The “political power” of digital media has been hotly debated in academic circles as well as in the public sphere. In connection with the often cited examples of the Arab Spring, the Spanish Indignados and Occupy Wall Street, social media have been described as pivotal tools in sparking, driving and sustaining collective action. Around the world, public interest in the alleged potential of digital media to mobilize and activate previously apathetic or disaffected citizens has surged. At the same time, it is obvious that digital media also bring a whole range of problems concerning privacy: the surveillance, manipulation and exploitation of users. What is the utility of digital media in expanding and enriching the possibilities for democratic participation in civic and political life? What are the practices and configurations invented by motivated citizens who manage to employ digital media to make their voices heard and their causes attended to? What are the limitations and distortions implicit in such practices? The presentation addresses these questions through comparative analysis of a set of qualitative case studies of grassroots initiatives employing digital media in two distinct social contexts – in Bulgaria and in Canada.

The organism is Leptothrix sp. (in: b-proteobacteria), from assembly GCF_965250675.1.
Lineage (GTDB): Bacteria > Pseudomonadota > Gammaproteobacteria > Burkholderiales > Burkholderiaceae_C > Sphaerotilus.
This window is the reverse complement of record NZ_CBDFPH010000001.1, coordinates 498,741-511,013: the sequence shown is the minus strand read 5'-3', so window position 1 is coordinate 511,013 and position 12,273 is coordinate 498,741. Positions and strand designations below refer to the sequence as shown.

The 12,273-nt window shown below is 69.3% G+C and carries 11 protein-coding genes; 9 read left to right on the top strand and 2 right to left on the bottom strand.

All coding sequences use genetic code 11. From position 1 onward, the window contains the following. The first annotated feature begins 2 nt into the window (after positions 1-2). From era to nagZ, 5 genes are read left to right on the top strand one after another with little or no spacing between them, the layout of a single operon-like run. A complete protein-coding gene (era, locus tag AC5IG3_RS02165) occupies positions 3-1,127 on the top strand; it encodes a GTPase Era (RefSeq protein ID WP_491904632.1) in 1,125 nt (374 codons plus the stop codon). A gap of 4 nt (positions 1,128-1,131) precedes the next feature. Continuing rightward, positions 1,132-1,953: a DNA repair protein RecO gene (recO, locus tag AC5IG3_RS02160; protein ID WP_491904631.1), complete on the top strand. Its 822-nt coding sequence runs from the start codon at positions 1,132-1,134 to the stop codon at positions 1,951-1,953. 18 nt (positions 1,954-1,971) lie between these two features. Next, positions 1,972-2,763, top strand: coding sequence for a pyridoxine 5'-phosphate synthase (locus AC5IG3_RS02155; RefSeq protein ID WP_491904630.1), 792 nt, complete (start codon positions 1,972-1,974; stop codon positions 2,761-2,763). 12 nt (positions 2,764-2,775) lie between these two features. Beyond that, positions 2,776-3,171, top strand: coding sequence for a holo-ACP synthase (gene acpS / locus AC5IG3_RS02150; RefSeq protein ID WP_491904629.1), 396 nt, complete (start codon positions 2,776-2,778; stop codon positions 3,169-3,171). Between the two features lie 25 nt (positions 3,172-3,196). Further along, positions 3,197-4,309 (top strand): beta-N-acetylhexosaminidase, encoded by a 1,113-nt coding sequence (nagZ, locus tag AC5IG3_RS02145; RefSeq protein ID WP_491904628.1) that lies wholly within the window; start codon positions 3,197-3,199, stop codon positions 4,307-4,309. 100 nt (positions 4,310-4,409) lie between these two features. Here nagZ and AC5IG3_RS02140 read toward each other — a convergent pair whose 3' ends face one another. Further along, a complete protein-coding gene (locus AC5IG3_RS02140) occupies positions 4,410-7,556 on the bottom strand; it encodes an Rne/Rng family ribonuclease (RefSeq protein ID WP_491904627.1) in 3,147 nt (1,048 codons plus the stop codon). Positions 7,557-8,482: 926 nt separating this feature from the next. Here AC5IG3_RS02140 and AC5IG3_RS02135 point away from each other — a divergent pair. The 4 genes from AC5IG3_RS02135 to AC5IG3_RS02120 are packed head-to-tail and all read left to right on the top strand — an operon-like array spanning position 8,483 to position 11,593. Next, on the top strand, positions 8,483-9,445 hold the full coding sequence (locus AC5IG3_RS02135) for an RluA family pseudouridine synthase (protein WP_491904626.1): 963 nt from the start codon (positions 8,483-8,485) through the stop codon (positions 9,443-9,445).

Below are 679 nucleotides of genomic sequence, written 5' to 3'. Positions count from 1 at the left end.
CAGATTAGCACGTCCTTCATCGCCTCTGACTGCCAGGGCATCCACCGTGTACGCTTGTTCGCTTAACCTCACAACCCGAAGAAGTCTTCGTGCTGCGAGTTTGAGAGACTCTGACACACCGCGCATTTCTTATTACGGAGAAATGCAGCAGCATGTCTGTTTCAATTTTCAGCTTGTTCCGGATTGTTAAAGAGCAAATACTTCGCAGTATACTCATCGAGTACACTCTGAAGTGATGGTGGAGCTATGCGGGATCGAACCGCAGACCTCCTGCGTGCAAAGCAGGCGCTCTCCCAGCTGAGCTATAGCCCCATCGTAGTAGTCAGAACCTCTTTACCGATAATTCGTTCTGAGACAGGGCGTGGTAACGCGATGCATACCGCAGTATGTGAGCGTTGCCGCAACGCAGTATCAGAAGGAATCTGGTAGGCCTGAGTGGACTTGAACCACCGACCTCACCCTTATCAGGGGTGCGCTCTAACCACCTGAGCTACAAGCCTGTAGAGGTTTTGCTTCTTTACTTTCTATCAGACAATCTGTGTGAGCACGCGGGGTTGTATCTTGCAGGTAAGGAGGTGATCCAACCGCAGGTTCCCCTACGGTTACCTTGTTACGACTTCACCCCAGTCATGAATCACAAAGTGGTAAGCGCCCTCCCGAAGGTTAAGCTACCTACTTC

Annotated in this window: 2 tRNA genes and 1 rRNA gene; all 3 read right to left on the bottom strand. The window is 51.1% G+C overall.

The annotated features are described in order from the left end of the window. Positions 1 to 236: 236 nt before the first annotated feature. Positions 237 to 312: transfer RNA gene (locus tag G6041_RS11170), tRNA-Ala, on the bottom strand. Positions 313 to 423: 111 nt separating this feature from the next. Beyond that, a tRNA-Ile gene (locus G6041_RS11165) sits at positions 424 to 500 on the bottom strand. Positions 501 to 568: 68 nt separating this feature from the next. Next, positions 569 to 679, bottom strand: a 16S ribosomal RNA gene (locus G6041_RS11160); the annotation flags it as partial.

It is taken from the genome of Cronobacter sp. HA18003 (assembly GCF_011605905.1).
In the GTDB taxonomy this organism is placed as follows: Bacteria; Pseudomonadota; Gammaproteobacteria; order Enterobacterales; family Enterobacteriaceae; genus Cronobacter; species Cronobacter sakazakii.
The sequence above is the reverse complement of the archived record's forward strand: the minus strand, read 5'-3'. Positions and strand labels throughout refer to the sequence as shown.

Maria Bakardjieva is Professor at the Department of Communication and Culture, University of Calgary, Canada.